A better headline would have been “man pulls large number out of arse, morons take it seriously, in other news room full of monkeys recreate Shakespeare on typewriters”

    #17 2 years ago
  18. Phoenixblight

    @17

    You do realize that developers put data hooks and that can easily estimate how many of the game is active and with having the numbers of units sold you can get a pretty good estimate of how many is pirated. This is not new, companies have been doing this for the last 7 years. How do you think Bioware knew how many people were playing male sheperd versus female?

    #18 2 years ago
  19. m2stech

    Consolization and rebooting of RPG sequels like Witcher 2 and Dragon Age 2 over their originals is the main reason for the inclined pirated copies, Deal with it!

    #19 2 years ago
  20. DSB

    @19 That’s bullshit though. The Witcher 2 may have been a console-friendly design, but how do you feel about the original one?

    The combat system basically wasn’t a system at all, beyond pressing a single button to select one of three(?) styles, and then basically quicktiming your way through enemies, using a single mouse button.

    That’s not even to mention the fact that the world was basically a series of very transparent corridors, to a point where it would even have been unworthy of a console game.

    It was a terrible game in my opinion, and definitely not one that should stand as an example of how to do a PC design.

    #20 2 years ago
  21. freedoms_stain

    @18, so why doesn’t he reference data mined from a data hook instead of spinning this mathematical web of bullshit assumptions?

    If he had any such data that pointed to a 4.5 million figure he’d have said so instead of inventing some bullshit nonsense anyone with any basic analytical prowess could see through.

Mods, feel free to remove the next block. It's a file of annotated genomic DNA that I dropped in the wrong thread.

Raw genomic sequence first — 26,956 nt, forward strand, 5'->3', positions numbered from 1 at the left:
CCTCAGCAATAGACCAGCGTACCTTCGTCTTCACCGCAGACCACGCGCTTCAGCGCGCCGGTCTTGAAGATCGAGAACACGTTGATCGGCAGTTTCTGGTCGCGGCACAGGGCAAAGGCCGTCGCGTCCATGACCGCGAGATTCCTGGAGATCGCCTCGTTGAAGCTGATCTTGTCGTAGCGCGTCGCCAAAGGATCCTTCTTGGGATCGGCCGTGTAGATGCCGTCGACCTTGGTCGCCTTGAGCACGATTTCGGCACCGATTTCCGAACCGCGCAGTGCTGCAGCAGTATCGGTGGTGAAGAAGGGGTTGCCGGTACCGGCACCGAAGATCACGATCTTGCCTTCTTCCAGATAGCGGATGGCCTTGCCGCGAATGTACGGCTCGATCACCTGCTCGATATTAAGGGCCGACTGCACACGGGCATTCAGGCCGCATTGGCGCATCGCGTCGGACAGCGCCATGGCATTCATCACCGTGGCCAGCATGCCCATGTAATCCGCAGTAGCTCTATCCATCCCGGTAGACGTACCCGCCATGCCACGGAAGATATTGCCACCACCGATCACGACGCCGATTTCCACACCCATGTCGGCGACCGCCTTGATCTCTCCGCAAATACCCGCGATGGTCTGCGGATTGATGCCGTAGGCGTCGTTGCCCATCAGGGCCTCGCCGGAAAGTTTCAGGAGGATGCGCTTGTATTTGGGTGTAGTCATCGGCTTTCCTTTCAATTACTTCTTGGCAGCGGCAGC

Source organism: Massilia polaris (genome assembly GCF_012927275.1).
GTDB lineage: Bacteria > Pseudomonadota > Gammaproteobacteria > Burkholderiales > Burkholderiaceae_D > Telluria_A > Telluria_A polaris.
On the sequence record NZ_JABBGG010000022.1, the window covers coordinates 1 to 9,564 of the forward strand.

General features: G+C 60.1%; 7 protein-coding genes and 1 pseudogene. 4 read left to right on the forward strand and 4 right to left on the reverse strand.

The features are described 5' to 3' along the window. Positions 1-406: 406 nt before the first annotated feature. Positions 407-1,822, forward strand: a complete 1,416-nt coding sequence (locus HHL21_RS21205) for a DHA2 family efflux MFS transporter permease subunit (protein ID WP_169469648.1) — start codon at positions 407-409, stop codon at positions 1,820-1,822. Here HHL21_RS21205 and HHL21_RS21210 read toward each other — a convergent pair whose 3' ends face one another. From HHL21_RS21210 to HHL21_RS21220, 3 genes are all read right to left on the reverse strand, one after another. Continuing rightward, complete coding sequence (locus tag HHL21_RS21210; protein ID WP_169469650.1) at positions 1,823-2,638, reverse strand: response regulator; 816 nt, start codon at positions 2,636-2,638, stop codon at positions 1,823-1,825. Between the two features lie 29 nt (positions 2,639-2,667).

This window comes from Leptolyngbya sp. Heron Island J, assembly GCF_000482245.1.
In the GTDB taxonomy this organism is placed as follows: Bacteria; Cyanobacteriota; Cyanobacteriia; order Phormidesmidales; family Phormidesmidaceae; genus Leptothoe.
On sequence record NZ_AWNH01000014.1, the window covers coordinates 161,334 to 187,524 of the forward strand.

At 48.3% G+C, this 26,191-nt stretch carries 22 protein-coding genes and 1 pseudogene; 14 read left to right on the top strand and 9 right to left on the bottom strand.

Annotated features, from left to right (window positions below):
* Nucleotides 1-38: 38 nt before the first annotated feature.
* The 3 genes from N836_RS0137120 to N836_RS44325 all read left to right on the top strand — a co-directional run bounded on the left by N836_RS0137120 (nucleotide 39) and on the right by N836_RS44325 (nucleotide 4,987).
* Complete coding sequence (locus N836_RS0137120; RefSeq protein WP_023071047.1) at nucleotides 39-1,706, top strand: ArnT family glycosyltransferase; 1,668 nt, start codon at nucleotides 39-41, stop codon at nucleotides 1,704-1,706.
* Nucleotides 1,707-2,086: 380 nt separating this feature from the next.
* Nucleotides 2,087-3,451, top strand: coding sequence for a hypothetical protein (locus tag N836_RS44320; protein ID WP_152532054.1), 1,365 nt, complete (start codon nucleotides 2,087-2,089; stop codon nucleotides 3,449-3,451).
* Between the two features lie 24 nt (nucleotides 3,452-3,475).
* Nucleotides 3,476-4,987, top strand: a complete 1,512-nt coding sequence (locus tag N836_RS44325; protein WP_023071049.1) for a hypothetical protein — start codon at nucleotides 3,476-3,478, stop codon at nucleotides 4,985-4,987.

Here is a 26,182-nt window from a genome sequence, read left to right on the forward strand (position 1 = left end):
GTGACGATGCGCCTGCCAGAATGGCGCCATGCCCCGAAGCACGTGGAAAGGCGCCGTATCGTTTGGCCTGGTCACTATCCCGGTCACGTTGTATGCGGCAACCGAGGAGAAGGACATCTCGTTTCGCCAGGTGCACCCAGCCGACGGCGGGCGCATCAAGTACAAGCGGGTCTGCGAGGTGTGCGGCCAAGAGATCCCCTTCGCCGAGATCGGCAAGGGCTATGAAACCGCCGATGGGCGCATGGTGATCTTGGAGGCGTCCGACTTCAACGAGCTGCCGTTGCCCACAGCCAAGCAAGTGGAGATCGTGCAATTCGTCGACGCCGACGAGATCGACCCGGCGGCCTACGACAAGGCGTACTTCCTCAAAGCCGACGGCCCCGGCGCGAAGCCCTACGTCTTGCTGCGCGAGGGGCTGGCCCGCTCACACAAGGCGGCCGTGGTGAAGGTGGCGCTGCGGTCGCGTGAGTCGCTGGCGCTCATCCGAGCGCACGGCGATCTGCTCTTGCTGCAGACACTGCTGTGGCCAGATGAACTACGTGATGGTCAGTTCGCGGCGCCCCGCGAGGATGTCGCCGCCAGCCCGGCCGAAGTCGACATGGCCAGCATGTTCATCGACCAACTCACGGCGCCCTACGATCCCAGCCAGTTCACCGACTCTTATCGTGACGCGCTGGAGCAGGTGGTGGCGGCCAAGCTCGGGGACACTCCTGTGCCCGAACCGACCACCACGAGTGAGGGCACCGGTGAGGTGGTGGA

#21 2 years ago
  22. Phoenixblight

    @21

    Because he was doing a general calculation there because he was asked on the spot.That question is not typically asked nor are they going have that number on them at all times. His calculations would be a really rough estimation still the point stands.

    #22 2 years ago
  23. freedoms_stain

    @22, the point is irrelevant since it has nothing to do with the 4.5 million figure which was calculated so ham handedly as to be near enough fictitious.

    #23 2 years ago
  24. Phoenixblight

    Yes, the actual number is a rough inflated estimation but they still reported that the game had a high piracy report a few weeks after release. CD Projekt and the publisher have no need to report these numbers, its not proving anything except that the PC market is volatile. If they were saying that they were coming out with a DRM next launch because of it then I would see it as them justifying it but they aren’t unless they are just trying to sell numbers based on being a martyr which I don’t see them doing that. Its a slow week we are in holiday season nothing to really report at this time really.

    #24 2 years ago
  25. Big_Boss

    Witcher 2 = one of the best games this year

    If you’ve got a gaming PC and you haven’t played it, buy it right now!!!

    #25 2 years ago
  26. Maximum Payne

    So what ?
    I pirate sometimes game that I don’t like.Games like Prototype and Saint Row 3 I pirate because I will play for one hour or two maximum and I will delete them because I don’t love that kind of game.Who knows how many download Witcher 2 just to jerk on graphic and then they exit…

    #26 2 years ago
  27. YoungZer0

    @26: I know at least one VG247 Member who does that all the time.

    #27 2 years ago
  28. Maximum Payne

    @27 LOLOLOL

    #28 2 years ago
  29. NeoSquall

    @27 I see what you did there.

    #29 2 years ago
  30. GrimRita

    I love how companies just make these figures up based on no actual facts. Sure its hard to tell but just by throwing numbers out there is pointless.

    #30 2 years ago
  31. IL DUCE

    Screw dudes like this Charlie Sheen guy on here…I’m not even a PC gamer and I feel pirating is highly offensive and is why PC has become less of a focus for mass market games…

    Paying for peoples games makes the future products better…geez gamers who pirate are lazy broke-ass retards…get a job ya bums

    #31 2 years ago